Header

UZH-Logo

Maintenance Infos

Agriculture versus wastewater pollution as drivers of macroinvertebrate community structure in streams


Burdon, F J; Munz, Nicole A; Reyes, M; Focks, Andreas; Joss, A; Räsänen, K; Altermatt, Florian; Eggen, R I L; Stamm, C (2019). Agriculture versus wastewater pollution as drivers of macroinvertebrate community structure in streams. Science of the Total Environment, 659:1256-1265.

Abstract

Water pollution is ubiquitous globally, yet how the effects of pollutants propagate through natural ecosystems remains poorly understood. This is because the interactive effects of multiple stressors are generally hard to pre- dict. Agriculture and municipal wastewater treatment plants (WWTPs) are often major sources of contaminants for streams, but their relative importance and the role of different pollutants (e.g. nutrients or pesticides) are largely unknown. Using a ‘real world experiment’ with sampling locations up- and downstream of WWTPs, we studied how effluent discharges affected water quality and macroinvertebrate communities in 23 Swiss streams across a broad land-use gradient.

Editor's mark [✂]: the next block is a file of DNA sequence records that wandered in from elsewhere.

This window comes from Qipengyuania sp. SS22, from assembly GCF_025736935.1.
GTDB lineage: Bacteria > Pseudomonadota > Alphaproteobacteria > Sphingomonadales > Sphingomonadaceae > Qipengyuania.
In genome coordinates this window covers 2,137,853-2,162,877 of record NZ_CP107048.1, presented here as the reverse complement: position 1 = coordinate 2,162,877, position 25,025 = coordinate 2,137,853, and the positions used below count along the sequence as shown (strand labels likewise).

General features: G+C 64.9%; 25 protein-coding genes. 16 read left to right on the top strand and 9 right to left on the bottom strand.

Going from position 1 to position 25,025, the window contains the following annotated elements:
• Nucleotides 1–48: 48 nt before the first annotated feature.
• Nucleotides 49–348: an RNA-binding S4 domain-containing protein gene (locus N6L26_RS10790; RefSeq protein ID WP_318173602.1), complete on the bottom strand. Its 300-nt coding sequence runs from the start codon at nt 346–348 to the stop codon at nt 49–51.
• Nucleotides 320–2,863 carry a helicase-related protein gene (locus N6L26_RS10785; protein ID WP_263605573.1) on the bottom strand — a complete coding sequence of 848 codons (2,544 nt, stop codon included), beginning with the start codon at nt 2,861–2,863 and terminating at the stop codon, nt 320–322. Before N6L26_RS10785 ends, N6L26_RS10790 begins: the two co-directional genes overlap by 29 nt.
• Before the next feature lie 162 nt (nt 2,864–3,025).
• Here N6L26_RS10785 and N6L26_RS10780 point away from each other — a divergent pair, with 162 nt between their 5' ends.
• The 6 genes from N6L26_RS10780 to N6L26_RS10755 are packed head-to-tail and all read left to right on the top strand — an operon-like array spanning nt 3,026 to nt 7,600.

Variation partitioning of community composition revealed that overall water quality explained approximately 30% of community variability, whereby nutrients and pesticides each independently explained 10% and 2%, respectively. Excluding oligochaetes (which were highly abundant downstream of the WWTPs) from the analyses, resulted in a relatively stronger influence (3%) of pesticides on the macroinvertebrate community composition, whereas nutrients had no influence. Generally, the macroinvertebrate community composition downstream of the WWTPs strongly reflected the upstream conditions, likely due to a combination of efficient treatment pro- cesses, environmental filtering and organismal dispersal. Wastewater impacts were most prominently by the Saprobic index, whereas the SPEAR index (a trait-based macroinvertebrate metrics reflecting sensitivity to pesticides) revealed a strong impact of arable cropping but only a weak impact of wastewater.